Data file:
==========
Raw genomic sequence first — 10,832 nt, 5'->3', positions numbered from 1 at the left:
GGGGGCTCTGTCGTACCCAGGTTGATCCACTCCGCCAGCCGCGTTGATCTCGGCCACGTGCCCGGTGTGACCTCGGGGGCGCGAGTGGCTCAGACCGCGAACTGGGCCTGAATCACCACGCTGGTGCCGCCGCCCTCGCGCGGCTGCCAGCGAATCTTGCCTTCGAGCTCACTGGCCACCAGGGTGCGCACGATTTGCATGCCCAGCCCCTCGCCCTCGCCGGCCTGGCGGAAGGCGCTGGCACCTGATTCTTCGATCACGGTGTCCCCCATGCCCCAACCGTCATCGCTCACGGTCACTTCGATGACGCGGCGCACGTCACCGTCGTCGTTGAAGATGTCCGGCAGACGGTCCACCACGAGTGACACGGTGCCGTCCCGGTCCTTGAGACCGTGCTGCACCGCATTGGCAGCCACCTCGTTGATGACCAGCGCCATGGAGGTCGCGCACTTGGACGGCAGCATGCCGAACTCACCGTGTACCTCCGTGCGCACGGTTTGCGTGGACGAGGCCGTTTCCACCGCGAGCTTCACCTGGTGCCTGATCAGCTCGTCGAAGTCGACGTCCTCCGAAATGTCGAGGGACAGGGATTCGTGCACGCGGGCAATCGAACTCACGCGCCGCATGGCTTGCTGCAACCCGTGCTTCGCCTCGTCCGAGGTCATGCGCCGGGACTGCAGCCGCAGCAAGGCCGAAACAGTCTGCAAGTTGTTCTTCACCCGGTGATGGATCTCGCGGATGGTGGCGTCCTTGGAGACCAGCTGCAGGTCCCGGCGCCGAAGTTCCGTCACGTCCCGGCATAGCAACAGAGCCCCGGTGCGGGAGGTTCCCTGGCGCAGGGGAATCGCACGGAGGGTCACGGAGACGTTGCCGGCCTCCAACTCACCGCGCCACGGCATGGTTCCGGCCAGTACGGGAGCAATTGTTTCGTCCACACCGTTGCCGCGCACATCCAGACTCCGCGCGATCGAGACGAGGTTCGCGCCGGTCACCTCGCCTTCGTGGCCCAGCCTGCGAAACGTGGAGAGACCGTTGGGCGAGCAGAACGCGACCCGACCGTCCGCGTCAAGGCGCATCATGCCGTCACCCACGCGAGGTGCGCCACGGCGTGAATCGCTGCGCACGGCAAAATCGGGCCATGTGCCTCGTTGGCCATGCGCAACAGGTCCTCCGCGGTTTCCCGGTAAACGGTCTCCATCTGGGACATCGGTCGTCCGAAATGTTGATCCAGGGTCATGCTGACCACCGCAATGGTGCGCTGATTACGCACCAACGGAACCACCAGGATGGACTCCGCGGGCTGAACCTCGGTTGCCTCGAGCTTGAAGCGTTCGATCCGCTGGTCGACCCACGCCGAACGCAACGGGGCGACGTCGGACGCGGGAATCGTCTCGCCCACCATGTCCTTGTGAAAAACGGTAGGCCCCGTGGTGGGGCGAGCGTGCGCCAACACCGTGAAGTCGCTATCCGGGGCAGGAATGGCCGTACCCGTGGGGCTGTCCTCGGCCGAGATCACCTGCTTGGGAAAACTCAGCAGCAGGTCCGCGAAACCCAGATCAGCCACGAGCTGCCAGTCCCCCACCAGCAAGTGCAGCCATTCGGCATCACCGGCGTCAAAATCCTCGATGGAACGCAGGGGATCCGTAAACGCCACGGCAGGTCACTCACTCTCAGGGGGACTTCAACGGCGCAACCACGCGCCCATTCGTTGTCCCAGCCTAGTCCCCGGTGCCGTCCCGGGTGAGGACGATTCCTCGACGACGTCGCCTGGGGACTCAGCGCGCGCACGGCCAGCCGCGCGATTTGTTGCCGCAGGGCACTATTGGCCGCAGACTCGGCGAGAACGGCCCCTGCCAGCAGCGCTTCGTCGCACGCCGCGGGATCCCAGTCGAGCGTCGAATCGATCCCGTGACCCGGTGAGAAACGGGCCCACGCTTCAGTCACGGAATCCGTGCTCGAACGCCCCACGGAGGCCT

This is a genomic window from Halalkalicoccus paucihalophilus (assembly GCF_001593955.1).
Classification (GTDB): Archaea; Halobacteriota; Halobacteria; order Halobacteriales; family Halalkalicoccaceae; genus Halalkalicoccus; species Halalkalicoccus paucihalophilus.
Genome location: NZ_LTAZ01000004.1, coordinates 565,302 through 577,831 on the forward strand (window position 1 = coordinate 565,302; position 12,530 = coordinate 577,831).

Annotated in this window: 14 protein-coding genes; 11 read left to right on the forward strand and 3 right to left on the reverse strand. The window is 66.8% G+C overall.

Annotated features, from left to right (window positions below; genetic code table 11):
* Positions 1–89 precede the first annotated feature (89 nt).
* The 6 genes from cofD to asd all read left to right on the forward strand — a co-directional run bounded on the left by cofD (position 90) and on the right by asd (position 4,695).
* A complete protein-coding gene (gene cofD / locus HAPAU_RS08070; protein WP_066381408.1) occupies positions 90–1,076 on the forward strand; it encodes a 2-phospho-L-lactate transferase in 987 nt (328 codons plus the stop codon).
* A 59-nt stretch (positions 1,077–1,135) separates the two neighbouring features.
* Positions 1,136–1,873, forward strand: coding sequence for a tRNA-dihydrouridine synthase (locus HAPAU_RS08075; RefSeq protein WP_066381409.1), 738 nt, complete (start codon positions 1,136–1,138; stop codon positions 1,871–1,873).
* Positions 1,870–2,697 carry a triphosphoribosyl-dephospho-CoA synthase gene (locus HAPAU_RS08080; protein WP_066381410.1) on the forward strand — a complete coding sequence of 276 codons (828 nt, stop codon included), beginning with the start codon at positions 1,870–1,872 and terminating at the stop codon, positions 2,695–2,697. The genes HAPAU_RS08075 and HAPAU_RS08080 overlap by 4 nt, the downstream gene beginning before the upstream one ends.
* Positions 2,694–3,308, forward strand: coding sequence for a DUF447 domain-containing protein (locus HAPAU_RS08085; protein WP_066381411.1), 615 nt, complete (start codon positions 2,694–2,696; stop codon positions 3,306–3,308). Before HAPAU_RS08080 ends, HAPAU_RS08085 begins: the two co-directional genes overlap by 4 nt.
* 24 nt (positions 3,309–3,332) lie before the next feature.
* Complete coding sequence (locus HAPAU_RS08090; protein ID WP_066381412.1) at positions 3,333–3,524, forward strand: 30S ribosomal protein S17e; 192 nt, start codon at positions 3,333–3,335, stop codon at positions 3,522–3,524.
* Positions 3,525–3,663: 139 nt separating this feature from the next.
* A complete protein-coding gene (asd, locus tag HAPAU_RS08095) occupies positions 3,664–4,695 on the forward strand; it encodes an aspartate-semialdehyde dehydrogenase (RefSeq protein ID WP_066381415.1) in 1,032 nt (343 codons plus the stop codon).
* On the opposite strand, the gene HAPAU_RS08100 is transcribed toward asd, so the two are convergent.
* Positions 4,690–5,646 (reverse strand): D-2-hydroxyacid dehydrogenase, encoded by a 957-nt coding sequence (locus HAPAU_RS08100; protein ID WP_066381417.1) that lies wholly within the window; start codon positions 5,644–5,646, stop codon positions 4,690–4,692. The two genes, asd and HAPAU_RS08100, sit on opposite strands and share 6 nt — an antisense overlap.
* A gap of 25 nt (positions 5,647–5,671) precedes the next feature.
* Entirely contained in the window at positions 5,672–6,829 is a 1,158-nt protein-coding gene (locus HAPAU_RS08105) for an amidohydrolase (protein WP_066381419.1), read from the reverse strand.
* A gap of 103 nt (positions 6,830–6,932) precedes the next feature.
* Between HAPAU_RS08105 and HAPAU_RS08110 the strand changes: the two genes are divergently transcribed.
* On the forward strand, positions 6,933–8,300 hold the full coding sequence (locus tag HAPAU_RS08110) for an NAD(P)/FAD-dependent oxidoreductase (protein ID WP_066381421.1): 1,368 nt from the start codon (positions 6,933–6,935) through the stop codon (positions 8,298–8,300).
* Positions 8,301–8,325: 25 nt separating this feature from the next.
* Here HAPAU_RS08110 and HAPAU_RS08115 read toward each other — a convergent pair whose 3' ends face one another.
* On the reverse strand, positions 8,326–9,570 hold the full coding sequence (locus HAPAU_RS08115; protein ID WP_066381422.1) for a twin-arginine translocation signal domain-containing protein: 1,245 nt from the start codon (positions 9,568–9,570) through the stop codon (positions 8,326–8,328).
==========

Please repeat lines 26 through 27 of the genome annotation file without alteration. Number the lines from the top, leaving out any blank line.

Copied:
* Positions 8,301–8,325: 25 nt separating this feature from the next.
* Here HAPAU_RS08110 and HAPAU_RS08115 read toward each other — a convergent pair whose 3' ends face one another.